Friday, September 30, 2011

How Much Do Writers Owe Their Audience?

Been thinking of some things lately. I don't know if I've come to any conclusions, but I thought I'd share my thoughts and get your thoughts, as well.

How much do writers owe their audience?

Now, of course, writers wouldn't get paid unless their audience bought their books. So, for that, no doubt, we are eternally grateful that people give of their time and their money to indulge our writing obsessions.

But my question goes deeper than that. The second book in my The Coming Evil Trilogy--Enemies of the Cross--will be released in February. That's just around the corner, and I'm starting to feel the pressure. Will people like the book? Will they feel satisfied and that the year-long wait was worth it?

Will I live up to the expectations of my fanbase?

Expectations... I never had those with Book One. It was a wild card. A weird little addition to the world. No one saw it coming and I certainly had no clue what the reaction of readers might be. But now that it's out--and people have read it--they have no doubt come to their own conclusions about "what happens next". I know I would if I were merely a Reader. Most of my favorite TV shows are eventually ruined for me because, the longer I stay with them, the more ideas I come up with for how I would continue the show. And, when the show veers from my ideal direction, I feel offended. I feel that the show has let me down because it's not stuck to my own fantasy direction.

The question is: Should it?

At what point do fans have "a right" to their story? Or do they ever? Is a book art? Or is it a product to be consumed?

If it's merely a product to be consumed, then I would say the fans have every right. If you buy Peter Pan Peanut Butter all your life, and suddenly the recipe changes, you have a right to complain. That's a product and you buy it because of certain attributes. If that changes, then it's not the same product. I suspect that's why some fans have created an uproar over the Blu-Ray release of the Star Wars saga with all of its (largely unnecessary) changes. They saw the movie a certain way in the theater, and now that product is being changed. The recipe's changed. It's not the same product. Or is it?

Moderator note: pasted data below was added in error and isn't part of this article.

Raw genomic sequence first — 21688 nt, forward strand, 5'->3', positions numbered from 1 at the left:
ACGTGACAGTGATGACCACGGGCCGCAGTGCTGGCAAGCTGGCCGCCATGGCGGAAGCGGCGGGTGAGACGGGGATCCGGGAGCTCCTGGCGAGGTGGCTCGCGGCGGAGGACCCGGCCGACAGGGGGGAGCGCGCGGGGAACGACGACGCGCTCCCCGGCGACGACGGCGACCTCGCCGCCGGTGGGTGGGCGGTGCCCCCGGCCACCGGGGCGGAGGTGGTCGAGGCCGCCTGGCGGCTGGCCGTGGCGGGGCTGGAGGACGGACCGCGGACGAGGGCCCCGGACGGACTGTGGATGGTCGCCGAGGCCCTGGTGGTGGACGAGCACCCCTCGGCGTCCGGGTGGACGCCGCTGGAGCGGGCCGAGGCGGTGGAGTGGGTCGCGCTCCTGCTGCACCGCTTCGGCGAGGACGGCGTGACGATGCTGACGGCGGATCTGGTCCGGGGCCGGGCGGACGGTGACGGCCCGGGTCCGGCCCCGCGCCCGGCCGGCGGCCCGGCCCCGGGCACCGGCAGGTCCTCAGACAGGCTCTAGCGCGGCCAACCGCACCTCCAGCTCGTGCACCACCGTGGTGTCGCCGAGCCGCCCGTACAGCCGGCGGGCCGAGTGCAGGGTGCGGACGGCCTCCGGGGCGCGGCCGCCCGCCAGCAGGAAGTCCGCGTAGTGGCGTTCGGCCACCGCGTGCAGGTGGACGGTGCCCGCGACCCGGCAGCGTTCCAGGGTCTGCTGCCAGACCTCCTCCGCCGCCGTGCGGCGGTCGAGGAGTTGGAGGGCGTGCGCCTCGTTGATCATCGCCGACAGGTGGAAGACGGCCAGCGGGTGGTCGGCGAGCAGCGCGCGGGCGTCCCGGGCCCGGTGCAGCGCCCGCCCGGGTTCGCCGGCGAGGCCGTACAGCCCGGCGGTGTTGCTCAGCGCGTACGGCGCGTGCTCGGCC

If a book is art, do the fans have any say? Or is it the author's right to create however he or she desires? Is George Lucas right to make his changes to Star Wars? It's his movie, after all, right? (I'm being rhetorical. I'm one of those upset with most of his changes :p)

What I find interesting is that, personally speaking, when I become a fan of something, it's because I trust the author. I feel like they know what they're doing and, especially for that first book/movie/tv season, I'm just along for the ride. But, as the ride progresses, then I want to start having my say. I turn into a backseat driver and I think the characters should do this, or the twist should be this.

I remember reading someone's comment on a facebook post that, if a reader doesn't like your book, then you--as the author--let them down. I find that to be a very harsh and erroneous, black-and-white statement. But maybe I'm wrong. How do you measure the success of a book? By how many people you pleased with it, or by how you personally feel about it?